Klawatti Peak, 8485 Feet

South Face, Southwest Ridge

Eldorado Peak, 8,868 Feet

East Ridge

April 24-25th, 2004

Klawatti Peak from the shoulder of Eldorado Peak. We skied the obvious line.

Story By: Jason Hummel

WHO: Sam Avaiusini, Sky Sjue, Josh, and Jason, (Justin Ashworth)

Cascade pass is a mecca for those who wish to climb and when it comes to skiing, there's plenty to keep even the ambitious busy. Sky Sjue recently returned from a one day and three day jaunt to the summits of Eldorado and Buckner, both of which landed on a beautiful weekdays followed by weekends of dreary weather. My pallet was whetted. Two days of midweek splendor left me only one option, "Boss, I am going to take tomorrow off, ummkay?" My brother Josh and Sam Avaiusini found their options equally limited as did Justin Ashworth. Our team assembled, we agreed to meet in Seattle at Midnight.

We managed to reach mile 18.5 on the Cascade River Road before a log blocked any further headway by car. It was 2:45am Several inches of snow lead the way to the trailhead, a mile and a half further up the road. I'd like to specify that I use the word trailhead loosely. With no bridge we searched for a convenient log, the convenient log offered both Sky and Sam an inconvenient dip into the river. As if that wasn't enough to wake us up, the proceeding schwack wiped the smiles off the dry-booted and put bark in all of our boots for good measure. On a good note, the trail soon discovered us and we obliged by continuing to tree line.

The next thousand or more vertical was on wide open slopes. All of us but Sam and Sky found the way easy. Due to their weighty disposition and the thick crust, those of the light-footed clan left the heavy-footed wallowing in the obscenities of their billowing frustration (so who's the overweight desk jockey now, eh?). Skinng wasn't an option due to the steepness and ice but before long it was and we quickly continued to the base of the Eldorado Glacier. By that time, the alpenglow off Johannesburg reminded us that morning was here and a beautiful day would soon make a showing, and in fine style with enough sun to bake the snow to a perfect mush-like corn.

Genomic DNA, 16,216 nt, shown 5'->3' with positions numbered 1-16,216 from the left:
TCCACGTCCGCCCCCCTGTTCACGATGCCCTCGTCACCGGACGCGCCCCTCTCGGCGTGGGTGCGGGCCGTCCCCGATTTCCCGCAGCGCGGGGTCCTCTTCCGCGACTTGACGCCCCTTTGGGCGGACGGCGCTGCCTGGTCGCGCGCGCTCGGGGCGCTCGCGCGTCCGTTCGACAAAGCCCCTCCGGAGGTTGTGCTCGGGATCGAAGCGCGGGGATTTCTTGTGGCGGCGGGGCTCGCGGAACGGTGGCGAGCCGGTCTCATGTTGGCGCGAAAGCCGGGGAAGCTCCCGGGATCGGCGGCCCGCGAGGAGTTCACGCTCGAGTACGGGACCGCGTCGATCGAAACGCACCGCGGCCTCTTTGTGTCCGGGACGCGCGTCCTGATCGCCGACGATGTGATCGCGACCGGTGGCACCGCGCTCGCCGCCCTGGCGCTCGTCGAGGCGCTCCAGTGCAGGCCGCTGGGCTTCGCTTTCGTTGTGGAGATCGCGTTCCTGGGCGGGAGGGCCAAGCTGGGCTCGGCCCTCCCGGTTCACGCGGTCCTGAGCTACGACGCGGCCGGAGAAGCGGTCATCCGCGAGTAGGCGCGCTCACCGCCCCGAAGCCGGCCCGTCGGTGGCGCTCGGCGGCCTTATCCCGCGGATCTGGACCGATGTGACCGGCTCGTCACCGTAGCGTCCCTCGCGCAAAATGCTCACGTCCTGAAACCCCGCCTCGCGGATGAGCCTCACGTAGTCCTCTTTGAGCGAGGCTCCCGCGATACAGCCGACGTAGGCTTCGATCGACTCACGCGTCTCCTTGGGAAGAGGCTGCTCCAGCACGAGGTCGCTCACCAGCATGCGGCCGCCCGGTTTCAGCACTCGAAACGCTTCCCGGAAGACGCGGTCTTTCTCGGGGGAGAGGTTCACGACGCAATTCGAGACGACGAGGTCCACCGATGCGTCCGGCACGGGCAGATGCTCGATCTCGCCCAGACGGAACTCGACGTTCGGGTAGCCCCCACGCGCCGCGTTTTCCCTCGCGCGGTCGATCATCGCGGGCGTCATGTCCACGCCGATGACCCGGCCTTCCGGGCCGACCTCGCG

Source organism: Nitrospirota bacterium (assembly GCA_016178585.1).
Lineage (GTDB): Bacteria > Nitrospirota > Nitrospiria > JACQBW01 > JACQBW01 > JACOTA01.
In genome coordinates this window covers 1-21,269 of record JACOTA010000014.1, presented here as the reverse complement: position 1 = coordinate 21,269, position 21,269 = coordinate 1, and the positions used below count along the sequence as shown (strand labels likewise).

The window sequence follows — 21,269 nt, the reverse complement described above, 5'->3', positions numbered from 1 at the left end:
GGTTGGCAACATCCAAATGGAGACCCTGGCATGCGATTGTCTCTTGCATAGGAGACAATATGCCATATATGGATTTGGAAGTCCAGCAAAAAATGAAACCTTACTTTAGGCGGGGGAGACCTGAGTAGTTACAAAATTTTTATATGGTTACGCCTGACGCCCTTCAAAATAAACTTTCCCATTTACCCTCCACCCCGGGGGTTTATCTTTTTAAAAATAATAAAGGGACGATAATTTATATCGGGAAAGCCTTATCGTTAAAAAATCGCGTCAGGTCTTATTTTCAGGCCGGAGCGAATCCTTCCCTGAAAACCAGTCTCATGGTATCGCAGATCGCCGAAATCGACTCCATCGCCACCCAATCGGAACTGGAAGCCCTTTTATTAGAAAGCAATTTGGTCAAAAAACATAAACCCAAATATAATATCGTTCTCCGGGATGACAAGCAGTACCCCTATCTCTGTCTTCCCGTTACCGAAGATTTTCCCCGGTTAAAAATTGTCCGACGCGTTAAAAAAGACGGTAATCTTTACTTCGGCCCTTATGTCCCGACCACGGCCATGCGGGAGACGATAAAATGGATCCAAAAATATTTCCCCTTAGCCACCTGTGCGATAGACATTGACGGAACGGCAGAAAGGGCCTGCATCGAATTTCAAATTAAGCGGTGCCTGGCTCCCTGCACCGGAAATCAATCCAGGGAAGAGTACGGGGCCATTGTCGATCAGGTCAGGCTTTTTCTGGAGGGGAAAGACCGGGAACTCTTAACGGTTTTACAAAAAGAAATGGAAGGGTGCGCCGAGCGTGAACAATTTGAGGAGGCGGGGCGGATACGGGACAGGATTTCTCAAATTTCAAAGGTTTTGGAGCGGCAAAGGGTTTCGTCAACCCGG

Entering the Eldorado Glacier required a short descent. I pulled my skins off and looked for a way down the icy slope. With no gloves and a desire to test my ability, I soon found myself with a bloody hand and a bruised dignity. Justin was right behind given a lack of forethought decided to slide down and ended cut (much worse than I) when his hands touched the snow. Everyone else was uninjured. Too bad we didn't have gloves on. With two torn up hands, Justin decided to remain behind to lick his wounds. I continued (with duck tape work) on. Unbeknown to me his day was far from over, but we'll get to that later.

Justin's right and left hands after his fall.

Photo: Justin Ashworth

The skin up the Eldorado Glacier was awesome. The views made focusing an issue, but little did I know that the views were just beginning cause up next, the Inspiration Glacier, where the surrounding views are without a doubt, inspirational.

Jason's pack on the Inspiration Glacier. In the background is Forbidden Peak.

So inspired, our break only lasted as long as it took to take a sip of water. After my issue at the saddle, I had a bit of catching up in store. Sky and Josh were already working their way over to Klawatti, but Sam was patient enough to wait. Hidden lake peaks were behind us, Dorado Needle and Eldorado above, Forbidden and Buckner to the east. We were treading in god's country.

The view into the midst of God's Country.

The traverse to the base of the south face of Klawatti didn't take as long as appearance hinted. Sam climbed up to the rock and tried to salvage some drips to little avail. Sky and Josh started up first followed by Sam and I. There was a soft cover over ice and near the top no more than a few inches on top of rock. Once on the ridge it was just a quick hop and skip to the summit where it was time to sit. Now that was epic. With nothing to do other than look, we appreciated.